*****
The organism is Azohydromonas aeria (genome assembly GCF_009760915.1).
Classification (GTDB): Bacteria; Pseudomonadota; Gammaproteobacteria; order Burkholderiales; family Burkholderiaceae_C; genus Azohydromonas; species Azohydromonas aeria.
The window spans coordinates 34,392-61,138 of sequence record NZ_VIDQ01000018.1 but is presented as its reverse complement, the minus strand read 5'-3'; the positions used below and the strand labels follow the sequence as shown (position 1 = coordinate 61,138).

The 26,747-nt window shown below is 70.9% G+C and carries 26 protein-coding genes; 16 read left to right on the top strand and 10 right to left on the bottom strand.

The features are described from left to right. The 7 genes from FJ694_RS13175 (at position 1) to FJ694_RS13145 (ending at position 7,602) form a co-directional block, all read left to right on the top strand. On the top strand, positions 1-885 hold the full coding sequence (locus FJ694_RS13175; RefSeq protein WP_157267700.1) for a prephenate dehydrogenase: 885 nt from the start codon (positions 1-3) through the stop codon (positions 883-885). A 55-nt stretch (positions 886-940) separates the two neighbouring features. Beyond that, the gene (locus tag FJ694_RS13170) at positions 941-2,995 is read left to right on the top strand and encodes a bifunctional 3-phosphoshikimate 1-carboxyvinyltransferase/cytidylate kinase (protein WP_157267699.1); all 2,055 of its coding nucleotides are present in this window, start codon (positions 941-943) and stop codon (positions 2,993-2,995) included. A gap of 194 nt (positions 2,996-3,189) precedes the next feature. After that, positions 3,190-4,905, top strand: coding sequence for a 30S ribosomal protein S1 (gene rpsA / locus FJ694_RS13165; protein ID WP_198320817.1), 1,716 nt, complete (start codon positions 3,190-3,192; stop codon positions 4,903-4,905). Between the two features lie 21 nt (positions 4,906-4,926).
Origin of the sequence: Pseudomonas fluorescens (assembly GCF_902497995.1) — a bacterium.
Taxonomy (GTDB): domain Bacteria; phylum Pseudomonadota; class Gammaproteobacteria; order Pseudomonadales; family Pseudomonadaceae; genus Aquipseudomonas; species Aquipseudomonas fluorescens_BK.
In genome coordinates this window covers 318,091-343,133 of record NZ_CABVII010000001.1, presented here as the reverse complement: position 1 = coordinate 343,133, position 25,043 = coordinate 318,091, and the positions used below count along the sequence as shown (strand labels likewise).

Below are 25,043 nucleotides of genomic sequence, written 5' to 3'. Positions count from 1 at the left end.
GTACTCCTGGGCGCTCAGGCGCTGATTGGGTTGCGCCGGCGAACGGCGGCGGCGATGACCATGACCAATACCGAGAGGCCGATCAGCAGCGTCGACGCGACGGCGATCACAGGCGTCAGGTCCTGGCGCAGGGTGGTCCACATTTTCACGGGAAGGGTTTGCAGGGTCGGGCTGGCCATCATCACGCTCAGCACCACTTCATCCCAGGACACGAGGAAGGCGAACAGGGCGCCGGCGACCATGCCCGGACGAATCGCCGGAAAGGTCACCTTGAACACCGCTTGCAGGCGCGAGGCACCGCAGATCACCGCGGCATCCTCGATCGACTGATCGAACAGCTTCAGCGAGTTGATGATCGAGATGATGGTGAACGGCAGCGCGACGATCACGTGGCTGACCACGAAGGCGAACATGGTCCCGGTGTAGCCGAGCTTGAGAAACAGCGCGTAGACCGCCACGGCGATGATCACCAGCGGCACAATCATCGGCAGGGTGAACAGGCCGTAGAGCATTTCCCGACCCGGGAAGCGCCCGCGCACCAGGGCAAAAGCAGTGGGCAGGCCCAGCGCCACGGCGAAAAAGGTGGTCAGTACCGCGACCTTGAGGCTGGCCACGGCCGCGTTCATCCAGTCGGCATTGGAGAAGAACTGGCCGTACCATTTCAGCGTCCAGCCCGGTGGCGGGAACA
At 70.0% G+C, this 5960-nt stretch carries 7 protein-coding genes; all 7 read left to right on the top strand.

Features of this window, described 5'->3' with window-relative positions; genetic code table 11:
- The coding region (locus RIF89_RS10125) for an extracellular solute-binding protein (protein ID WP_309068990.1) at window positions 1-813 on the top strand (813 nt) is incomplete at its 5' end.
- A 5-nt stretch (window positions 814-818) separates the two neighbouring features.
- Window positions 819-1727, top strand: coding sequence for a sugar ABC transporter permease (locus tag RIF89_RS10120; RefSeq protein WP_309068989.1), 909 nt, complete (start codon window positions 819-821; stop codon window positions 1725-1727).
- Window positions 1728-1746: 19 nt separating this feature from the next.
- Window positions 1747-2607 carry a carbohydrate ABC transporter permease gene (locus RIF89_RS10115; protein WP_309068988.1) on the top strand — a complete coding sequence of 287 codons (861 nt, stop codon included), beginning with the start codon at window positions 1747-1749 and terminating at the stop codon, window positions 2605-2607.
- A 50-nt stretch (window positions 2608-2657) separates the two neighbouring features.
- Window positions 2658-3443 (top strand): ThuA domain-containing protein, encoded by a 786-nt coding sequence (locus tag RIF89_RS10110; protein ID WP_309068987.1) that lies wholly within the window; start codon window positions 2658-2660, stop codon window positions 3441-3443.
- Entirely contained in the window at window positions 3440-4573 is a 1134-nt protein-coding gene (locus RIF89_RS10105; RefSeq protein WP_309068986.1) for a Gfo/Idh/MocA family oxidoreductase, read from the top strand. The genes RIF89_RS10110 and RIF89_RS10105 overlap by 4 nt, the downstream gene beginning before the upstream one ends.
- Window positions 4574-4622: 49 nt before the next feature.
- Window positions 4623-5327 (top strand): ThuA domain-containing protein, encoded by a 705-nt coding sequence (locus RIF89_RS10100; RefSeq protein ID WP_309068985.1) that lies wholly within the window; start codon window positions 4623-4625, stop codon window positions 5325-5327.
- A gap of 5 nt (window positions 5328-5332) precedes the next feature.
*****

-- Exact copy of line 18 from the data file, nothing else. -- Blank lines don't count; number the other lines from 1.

- A 50-nt stretch (window positions 2608-2657) separates the two neighbouring features.